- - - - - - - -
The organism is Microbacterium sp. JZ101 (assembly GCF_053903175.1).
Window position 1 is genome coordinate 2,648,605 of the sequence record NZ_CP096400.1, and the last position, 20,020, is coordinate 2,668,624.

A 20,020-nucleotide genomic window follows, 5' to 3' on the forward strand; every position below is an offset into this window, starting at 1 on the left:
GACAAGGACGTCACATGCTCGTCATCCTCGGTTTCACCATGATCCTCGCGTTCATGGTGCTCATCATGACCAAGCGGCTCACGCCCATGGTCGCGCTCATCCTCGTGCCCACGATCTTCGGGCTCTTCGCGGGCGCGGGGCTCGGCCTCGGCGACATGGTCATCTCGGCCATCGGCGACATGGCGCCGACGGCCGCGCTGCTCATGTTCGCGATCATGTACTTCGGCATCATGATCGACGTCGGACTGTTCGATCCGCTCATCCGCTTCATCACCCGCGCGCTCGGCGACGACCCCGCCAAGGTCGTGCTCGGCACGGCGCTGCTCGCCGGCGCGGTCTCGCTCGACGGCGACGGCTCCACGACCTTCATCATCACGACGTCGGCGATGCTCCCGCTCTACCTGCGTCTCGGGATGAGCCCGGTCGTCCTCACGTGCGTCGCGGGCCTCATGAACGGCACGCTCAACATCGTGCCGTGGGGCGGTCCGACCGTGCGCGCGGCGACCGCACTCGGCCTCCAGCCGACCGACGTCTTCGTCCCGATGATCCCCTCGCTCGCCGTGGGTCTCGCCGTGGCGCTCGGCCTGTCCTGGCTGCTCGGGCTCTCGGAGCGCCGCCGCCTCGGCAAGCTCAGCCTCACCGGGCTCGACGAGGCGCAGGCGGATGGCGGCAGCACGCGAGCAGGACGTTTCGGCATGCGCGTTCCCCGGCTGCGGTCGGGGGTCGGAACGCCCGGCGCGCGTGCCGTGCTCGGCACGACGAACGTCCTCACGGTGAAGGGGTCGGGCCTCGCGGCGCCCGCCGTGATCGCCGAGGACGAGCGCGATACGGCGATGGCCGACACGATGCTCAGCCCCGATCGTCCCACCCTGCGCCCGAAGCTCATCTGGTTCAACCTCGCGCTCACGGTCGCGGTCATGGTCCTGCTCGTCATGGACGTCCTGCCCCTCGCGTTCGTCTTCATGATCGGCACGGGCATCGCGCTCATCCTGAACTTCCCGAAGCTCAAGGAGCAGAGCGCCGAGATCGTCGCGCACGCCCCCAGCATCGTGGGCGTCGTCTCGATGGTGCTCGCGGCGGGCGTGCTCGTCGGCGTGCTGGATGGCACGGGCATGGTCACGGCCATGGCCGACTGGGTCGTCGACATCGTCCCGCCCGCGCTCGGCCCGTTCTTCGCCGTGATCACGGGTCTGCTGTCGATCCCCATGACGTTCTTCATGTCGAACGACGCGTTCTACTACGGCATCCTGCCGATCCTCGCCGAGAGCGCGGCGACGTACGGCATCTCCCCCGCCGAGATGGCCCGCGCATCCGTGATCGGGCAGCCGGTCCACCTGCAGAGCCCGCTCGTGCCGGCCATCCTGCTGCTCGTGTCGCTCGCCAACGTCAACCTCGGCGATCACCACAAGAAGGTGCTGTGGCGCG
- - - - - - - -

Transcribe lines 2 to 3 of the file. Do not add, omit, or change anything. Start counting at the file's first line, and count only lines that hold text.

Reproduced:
Window position 1 is genome coordinate 2,648,605 of the sequence record NZ_CP096400.1, and the last position, 20,020, is coordinate 2,668,624.

A 20,020-nucleotide genomic window follows, 5' to 3' on the forward strand; every position below is an offset into this window, starting at 1 on the left: